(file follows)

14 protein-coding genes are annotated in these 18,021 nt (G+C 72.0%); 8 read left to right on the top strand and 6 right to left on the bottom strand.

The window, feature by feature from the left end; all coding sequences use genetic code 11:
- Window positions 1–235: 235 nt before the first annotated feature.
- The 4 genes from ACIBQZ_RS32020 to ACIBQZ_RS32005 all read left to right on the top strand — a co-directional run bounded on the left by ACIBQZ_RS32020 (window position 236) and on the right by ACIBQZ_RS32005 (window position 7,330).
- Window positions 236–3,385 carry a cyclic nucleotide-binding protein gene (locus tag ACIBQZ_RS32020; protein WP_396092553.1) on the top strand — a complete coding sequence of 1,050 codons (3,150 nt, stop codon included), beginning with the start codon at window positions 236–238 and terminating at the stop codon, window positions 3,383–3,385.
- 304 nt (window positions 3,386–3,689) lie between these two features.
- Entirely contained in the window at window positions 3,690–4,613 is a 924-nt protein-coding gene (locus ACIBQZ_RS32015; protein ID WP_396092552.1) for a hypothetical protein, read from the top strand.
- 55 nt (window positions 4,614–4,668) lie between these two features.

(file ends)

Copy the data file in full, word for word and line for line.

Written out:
14 protein-coding genes are annotated in these 18,021 nt (G+C 72.0%); 8 read left to right on the top strand and 6 right to left on the bottom strand.

The window, feature by feature from the left end; all coding sequences use genetic code 11:
- Window positions 1–235: 235 nt before the first annotated feature.
- The 4 genes from ACIBQZ_RS32020 to ACIBQZ_RS32005 all read left to right on the top strand — a co-directional run bounded on the left by ACIBQZ_RS32020 (window position 236) and on the right by ACIBQZ_RS32005 (window position 7,330).
- Window positions 236–3,385 carry a cyclic nucleotide-binding protein gene (locus tag ACIBQZ_RS32020; protein WP_396092553.1) on the top strand — a complete coding sequence of 1,050 codons (3,150 nt, stop codon included), beginning with the start codon at window positions 236–238 and terminating at the stop codon, window positions 3,383–3,385.
- 304 nt (window positions 3,386–3,689) lie between these two features.
- Entirely contained in the window at window positions 3,690–4,613 is a 924-nt protein-coding gene (locus ACIBQZ_RS32015; protein ID WP_396092552.1) for a hypothetical protein, read from the top strand.
- 55 nt (window positions 4,614–4,668) lie between these two features.